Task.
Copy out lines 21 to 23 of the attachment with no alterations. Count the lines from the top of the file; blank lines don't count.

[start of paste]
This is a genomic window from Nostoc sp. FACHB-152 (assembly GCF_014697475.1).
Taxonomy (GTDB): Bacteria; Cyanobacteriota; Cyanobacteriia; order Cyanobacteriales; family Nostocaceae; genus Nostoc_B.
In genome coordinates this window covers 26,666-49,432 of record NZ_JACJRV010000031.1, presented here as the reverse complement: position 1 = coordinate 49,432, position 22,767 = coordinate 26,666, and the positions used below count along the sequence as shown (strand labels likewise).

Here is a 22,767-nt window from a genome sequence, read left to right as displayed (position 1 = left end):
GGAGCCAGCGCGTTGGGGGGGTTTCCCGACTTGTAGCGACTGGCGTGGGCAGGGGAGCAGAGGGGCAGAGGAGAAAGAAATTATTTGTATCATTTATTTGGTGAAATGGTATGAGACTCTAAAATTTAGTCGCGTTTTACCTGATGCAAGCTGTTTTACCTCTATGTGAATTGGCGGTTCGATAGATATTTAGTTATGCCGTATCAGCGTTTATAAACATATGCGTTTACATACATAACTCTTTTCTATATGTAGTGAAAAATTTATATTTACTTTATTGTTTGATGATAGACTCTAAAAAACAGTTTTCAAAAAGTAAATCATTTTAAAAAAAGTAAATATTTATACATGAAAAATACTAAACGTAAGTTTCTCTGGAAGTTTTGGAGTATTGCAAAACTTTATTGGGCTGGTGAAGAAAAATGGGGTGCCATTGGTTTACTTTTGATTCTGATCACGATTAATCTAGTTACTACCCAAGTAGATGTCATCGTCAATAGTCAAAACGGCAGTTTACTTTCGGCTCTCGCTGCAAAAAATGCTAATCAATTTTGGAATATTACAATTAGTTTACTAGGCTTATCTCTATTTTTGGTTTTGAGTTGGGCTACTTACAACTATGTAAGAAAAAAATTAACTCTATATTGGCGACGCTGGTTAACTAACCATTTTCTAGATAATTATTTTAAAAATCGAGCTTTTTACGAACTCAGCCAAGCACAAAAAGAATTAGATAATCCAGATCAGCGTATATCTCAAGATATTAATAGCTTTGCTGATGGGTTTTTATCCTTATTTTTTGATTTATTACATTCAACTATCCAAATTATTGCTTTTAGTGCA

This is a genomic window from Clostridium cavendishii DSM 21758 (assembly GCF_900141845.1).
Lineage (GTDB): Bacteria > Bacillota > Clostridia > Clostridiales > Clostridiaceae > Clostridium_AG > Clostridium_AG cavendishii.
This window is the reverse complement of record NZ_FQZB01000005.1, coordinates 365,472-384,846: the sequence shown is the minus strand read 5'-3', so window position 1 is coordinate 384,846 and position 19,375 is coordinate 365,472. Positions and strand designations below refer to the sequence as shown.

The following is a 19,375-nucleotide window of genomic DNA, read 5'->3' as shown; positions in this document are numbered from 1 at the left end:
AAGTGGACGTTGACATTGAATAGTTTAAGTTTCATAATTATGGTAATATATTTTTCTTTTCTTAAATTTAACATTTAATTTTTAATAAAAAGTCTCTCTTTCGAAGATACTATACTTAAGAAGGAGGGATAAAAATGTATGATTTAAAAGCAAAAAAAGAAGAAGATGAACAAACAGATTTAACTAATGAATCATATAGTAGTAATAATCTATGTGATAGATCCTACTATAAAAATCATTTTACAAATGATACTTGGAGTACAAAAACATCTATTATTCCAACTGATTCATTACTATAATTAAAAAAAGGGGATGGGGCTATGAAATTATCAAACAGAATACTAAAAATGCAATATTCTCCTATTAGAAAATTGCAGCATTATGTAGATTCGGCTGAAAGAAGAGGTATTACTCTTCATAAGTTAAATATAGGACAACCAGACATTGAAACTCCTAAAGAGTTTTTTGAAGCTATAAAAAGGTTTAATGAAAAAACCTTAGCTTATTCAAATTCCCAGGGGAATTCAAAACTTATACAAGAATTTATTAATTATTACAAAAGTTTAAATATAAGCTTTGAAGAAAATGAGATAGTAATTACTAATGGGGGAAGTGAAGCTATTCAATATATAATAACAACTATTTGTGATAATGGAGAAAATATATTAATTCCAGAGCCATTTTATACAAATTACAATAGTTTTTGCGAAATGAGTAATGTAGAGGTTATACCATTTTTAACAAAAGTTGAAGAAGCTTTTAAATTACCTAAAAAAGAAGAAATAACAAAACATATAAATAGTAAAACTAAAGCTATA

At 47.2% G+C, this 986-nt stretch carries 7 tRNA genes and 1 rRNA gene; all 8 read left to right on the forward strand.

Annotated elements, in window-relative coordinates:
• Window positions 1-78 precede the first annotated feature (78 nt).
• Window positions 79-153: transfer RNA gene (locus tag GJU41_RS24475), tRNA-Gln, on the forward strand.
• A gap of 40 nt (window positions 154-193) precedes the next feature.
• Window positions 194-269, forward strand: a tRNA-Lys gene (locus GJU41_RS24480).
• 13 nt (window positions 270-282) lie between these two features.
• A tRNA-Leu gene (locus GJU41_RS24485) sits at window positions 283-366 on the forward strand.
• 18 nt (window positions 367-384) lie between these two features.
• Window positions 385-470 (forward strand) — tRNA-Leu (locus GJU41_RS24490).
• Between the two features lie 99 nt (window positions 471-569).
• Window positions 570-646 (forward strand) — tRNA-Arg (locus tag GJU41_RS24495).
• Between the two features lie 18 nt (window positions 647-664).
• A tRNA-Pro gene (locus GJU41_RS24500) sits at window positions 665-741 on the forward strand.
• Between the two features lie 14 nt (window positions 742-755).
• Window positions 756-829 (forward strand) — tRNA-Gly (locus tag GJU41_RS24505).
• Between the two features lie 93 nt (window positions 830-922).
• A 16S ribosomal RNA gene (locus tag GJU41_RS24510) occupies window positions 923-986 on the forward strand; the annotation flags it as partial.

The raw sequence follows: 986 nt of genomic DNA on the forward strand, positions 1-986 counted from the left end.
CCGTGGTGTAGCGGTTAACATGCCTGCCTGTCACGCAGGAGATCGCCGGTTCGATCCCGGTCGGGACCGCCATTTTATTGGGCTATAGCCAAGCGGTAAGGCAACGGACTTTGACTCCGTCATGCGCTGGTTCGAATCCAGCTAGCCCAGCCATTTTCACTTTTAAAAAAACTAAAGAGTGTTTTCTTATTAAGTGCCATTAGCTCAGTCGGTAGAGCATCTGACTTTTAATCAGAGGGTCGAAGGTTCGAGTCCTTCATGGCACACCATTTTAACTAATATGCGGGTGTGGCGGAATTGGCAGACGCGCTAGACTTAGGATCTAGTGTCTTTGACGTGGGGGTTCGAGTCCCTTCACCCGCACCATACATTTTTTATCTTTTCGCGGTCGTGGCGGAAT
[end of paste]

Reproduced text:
• Between the two features lie 99 nt (window positions 471-569).
• Window positions 570-646 (forward strand) — tRNA-Arg (locus tag GJU41_RS24495).
• Between the two features lie 18 nt (window positions 647-664).